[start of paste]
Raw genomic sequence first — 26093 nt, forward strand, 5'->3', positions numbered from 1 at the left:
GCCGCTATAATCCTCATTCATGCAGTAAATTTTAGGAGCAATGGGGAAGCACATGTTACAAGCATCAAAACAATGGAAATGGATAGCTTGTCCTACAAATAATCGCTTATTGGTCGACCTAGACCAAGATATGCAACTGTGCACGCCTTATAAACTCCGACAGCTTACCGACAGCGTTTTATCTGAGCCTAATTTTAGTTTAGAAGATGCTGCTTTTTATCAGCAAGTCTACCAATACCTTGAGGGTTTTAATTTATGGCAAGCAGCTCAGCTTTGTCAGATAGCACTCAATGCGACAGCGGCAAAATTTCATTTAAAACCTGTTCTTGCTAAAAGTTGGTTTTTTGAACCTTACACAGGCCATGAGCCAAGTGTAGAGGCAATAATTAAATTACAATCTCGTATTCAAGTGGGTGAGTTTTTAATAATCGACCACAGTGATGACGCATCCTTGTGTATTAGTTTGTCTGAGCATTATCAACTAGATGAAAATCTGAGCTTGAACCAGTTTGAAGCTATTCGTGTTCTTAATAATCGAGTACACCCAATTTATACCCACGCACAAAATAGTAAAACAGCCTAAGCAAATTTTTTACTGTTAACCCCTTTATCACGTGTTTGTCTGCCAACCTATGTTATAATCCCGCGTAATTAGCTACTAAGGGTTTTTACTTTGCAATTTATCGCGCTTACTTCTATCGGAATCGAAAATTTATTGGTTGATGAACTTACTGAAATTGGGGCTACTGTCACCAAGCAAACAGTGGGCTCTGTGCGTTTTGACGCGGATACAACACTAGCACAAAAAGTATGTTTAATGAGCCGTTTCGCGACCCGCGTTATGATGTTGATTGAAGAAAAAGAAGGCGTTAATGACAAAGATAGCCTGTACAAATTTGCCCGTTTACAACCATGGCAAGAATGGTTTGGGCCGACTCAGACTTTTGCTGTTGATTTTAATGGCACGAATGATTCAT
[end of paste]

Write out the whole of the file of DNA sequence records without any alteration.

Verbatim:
Raw genomic sequence first — 26093 nt, forward strand, 5'->3', positions numbered from 1 at the left:
GCCGCTATAATCCTCATTCATGCAGTAAATTTTAGGAGCAATGGGGAAGCACATGTTACAAGCATCAAAACAATGGAAATGGATAGCTTGTCCTACAAATAATCGCTTATTGGTCGACCTAGACCAAGATATGCAACTGTGCACGCCTTATAAACTCCGACAGCTTACCGACAGCGTTTTATCTGAGCCTAATTTTAGTTTAGAAGATGCTGCTTTTTATCAGCAAGTCTACCAATACCTTGAGGGTTTTAATTTATGGCAAGCAGCTCAGCTTTGTCAGATAGCACTCAATGCGACAGCGGCAAAATTTCATTTAAAACCTGTTCTTGCTAAAAGTTGGTTTTTTGAACCTTACACAGGCCATGAGCCAAGTGTAGAGGCAATAATTAAATTACAATCTCGTATTCAAGTGGGTGAGTTTTTAATAATCGACCACAGTGATGACGCATCCTTGTGTATTAGTTTGTCTGAGCATTATCAACTAGATGAAAATCTGAGCTTGAACCAGTTTGAAGCTATTCGTGTTCTTAATAATCGAGTACACCCAATTTATACCCACGCACAAAATAGTAAAACAGCCTAAGCAAATTTTTTACTGTTAACCCCTTTATCACGTGTTTGTCTGCCAACCTATGTTATAATCCCGCGTAATTAGCTACTAAGGGTTTTTACTTTGCAATTTATCGCGCTTACTTCTATCGGAATCGAAAATTTATTGGTTGATGAACTTACTGAAATTGGGGCTACTGTCACCAAGCAAACAGTGGGCTCTGTGCGTTTTGACGCGGATACAACACTAGCACAAAAAGTATGTTTAATGAGCCGTTTCGCGACCCGCGTTATGATGTTGATTGAAGAAAAAGAAGGCGTTAATGACAAAGATAGCCTGTACAAATTTGCCCGTTTACAACCATGGCAAGAATGGTTTGGGCCGACTCAGACTTTTGCTGTTGATTTTAATGGCACGAATGATTCAT